Usually, when a pilot sits down to flight plan a cross-country trip of 2,100 nm from one coast of the US to the other, there is a Cirrus SR22 or Pilatus PC-12 involved. If that planned route takes you from Naples, Florida, to Riverside, California, over several days and through all sorts of weather, flying the trip in a light sport airplane is not something many people would even consider.
When certified flight instructor Rich Lytle’s granddaughter, Lily Lytle, suggested she airline to Florida and learn to fly Rich’s 2010 PiperSport LSA on the very long XC back to the West Coast, Rich thought the idea made perfect sense. Not only would the trip be fun, it would also serve as training for Lily as she pursues her sport pilot certificate.
In summer 2021, Lytle and his granddaughter—17 years old at the time of the trip—departed Florida and arrived in California after five flying days and four nights, plus several fuel and food stops. The route took 29 total flight hours, and Lytle’s PiperSport LSA averaged 100 mph in cruise, burning five gallons of fuel per hour.
Lytle’s PiperSport isn’t going to set any National Aeronautic Association speed records, but high speeds were not the point of this flight. The point was for Rich to teach Lily how to fly safely and build hours and experience. Along with that, Rich—a 22,000-hour former airline pilot with six type ratings—also wanted to demonstrate that it is quite possible to make a long cross-country trip in a light sport airplane.
Long Training Flight
As a full-time biology major at Oregon State University, Lily successfully flew her sport pilot solo flight in Corvallis after the long westbound training trip and is planning to take her check ride over spring break this year. While the long cross-country training flight with her CFI grandfather prepared her to ultimately earn her sport pilot certificate, the trip was not without its share of wild aviation adventures.
Rich and Lily Lytle departed Wing South Airpark (FA37) on May 16, 2021, with Rich’s wife and daughter following along, serving sort of as a ground crew in the family Astro van. Each fuel stop was carefully planned, and on occasions when self-serve mogas was not available on a field, the van was used to tanker fuel from a nearby gas station back to the airplane.
From the very first hours, it was clear to the CFI that his student was “getting it” quickly.
“This was Lily’s introduction to my PiperSport’s Dynon glass cockpit, and she had no problem with it,” Rich said. “She did the hand flying from the left seat and also the radio communications. Her ATC procedures are superb! ATC speak is like a foreign language to most student pilots, but Lily did great because she has a natural language learning ability and speaks German and Spanish fluently.”
Severe WX Training
Almost any trip in a general aviation airplane of 2,100 nm is bound to run into some weather excitement along the way, and this trip was no exception. Each morning, the CFI went over that day’s route, and both student and teacher got the weather together.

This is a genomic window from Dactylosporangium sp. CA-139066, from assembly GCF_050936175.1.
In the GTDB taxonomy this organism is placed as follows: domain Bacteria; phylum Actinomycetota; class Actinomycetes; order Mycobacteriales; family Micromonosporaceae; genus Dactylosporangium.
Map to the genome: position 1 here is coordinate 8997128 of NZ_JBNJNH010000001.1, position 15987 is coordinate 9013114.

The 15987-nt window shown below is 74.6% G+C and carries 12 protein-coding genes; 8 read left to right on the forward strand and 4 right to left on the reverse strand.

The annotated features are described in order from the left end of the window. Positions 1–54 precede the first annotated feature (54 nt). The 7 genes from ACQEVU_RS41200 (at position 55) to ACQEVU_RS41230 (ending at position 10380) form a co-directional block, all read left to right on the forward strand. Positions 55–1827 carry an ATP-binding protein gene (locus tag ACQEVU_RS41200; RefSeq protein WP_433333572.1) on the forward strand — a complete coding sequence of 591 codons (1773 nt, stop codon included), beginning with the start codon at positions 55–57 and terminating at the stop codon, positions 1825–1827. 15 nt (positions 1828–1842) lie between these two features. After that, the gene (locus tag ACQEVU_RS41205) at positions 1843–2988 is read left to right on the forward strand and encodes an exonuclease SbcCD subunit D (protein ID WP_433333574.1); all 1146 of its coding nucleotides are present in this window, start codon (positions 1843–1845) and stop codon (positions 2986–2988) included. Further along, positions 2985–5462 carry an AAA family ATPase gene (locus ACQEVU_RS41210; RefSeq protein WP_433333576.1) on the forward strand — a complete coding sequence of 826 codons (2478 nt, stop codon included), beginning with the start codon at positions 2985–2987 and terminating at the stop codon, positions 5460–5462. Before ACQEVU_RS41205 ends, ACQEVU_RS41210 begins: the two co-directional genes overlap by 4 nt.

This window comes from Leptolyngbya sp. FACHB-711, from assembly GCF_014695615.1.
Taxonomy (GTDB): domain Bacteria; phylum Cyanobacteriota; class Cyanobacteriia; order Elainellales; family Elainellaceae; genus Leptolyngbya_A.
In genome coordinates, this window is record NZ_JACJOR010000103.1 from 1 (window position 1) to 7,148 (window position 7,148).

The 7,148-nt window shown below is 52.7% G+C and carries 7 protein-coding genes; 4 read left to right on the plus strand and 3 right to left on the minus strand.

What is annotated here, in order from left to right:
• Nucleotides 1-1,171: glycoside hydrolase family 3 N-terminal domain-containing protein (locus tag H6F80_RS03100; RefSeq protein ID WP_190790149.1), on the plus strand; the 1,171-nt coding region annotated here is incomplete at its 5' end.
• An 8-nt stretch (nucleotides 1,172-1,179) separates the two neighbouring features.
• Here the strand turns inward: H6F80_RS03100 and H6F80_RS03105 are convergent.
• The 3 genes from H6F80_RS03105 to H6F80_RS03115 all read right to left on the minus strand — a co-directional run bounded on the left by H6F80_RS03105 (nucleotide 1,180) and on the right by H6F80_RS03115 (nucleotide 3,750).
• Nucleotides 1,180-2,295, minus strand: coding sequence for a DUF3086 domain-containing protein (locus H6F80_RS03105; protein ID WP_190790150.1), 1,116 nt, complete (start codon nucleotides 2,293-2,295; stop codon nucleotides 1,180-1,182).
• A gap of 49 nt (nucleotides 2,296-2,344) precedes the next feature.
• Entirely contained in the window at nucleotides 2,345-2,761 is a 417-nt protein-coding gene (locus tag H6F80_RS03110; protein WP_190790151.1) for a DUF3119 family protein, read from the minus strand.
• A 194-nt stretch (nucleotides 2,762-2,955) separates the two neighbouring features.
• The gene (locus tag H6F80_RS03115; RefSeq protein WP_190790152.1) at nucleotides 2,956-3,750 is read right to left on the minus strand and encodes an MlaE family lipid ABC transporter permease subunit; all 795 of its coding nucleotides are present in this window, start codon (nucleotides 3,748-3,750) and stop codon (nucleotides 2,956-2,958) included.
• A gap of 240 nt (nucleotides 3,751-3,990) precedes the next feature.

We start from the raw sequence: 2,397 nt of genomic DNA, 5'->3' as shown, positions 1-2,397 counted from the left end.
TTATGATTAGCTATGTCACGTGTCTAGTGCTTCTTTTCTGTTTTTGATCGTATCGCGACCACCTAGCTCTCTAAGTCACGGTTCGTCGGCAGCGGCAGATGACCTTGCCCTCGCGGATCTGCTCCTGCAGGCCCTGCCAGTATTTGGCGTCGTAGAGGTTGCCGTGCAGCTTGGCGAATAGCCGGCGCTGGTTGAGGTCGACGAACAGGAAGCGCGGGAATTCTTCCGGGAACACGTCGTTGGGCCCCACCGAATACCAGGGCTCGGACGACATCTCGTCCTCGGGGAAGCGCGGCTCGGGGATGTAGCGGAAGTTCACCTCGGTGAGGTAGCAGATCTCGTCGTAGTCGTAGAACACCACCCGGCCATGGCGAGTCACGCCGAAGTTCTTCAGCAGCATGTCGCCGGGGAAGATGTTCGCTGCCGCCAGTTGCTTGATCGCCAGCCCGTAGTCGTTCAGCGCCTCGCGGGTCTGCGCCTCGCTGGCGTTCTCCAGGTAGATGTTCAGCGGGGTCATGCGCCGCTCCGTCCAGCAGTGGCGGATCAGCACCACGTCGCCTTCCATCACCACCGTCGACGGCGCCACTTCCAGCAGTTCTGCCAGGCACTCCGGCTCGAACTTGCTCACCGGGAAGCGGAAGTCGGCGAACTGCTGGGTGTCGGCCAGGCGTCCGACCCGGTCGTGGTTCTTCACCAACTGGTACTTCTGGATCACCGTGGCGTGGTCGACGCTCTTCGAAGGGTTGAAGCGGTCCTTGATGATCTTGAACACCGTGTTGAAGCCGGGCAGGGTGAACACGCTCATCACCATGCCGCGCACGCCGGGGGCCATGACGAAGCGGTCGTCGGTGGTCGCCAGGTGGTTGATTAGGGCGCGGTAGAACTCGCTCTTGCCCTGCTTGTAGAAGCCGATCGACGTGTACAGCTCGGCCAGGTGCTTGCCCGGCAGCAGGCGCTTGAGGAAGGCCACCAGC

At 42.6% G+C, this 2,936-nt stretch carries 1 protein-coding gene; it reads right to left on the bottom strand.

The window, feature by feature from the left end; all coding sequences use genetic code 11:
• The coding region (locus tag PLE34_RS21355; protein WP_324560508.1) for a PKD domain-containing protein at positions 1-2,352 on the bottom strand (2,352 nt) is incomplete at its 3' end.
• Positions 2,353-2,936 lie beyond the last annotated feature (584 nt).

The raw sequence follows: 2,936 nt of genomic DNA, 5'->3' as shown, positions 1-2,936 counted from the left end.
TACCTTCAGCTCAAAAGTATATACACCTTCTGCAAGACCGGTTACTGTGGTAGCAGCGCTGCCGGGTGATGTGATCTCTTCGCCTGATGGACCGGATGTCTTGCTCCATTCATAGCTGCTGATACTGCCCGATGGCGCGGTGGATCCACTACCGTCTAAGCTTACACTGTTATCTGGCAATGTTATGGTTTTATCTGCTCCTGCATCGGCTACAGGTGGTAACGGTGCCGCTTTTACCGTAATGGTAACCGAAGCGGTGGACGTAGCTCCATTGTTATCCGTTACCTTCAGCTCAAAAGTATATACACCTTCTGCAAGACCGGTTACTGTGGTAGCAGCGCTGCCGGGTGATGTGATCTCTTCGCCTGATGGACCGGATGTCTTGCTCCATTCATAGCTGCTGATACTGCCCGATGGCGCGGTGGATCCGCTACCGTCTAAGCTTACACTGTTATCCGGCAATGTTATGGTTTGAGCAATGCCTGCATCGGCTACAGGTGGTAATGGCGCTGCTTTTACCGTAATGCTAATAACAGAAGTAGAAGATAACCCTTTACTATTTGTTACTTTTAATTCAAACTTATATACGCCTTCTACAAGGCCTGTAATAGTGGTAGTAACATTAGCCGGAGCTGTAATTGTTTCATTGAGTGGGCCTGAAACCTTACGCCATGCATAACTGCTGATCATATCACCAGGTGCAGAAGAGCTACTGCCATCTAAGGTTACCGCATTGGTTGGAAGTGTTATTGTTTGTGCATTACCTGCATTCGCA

“Although my grandpa was the one who made the final decision on what would be safest,” Lily said, “he always asked for my input and informed me on everything that was going on.”
Some of that rough weather included a harrowing extreme crosswind landing in San Marcos, Texas, and turbulent air so rough over New Mexico that the autopilot failed when the pitch actuator sheared off.
“Our last day from El Paso to Riverside was 9.1 flight hours,” Rich explained. “With no autopilot, it was all hands-on flying for Lily. And then, after flying the busy LA corridor from Palm Springs, we could not make contact with Riverside tower because the entire airport had lost power! The tower finally came up on emergency power and cleared us to land.”
As if all the weather excitement wasn’t enough, on day three of the trip departing Austin Executive Airport (KEDC), Lily was flying and noticed what she thought was a large bird while over downtown Austin.
“I kept glancing at it,” she said, “and the closer it got, I realized that there were several spinning black propellers and I could clearly see that it was a drone because it was eye level with us and only about 200 feet away . I instinctively performed a sudden evasive maneuver to avoid a drone strike, and we radioed it into Austin Approach.”
Rich added that “her quick reflexes saved us from having a mid-air.”
Precious Time Together
Anyone who has grandchildren will say they cherish every minute they can spend with them, doing just about anything. For Rich, who will always be “Papi” to his granddaughter, the long cross-country from Florida to California was “precious time” he will never forget.
“Through often difficult and tiring circumstances,” Rich said, “she never complained. Her highly motivated attitude was a real inspiration to me.”
With 29 hours of real-world flight instruction, a successful sport pilot solo flight for Lily, and the kind of quality one-on-one time spent with a grandchild that money cannot buy, this flight checked off a lot of boxes. CFI and student bonded like only a grandpa and granddaughter can, and both agree every nautical mile was to be remembered for a lifetime.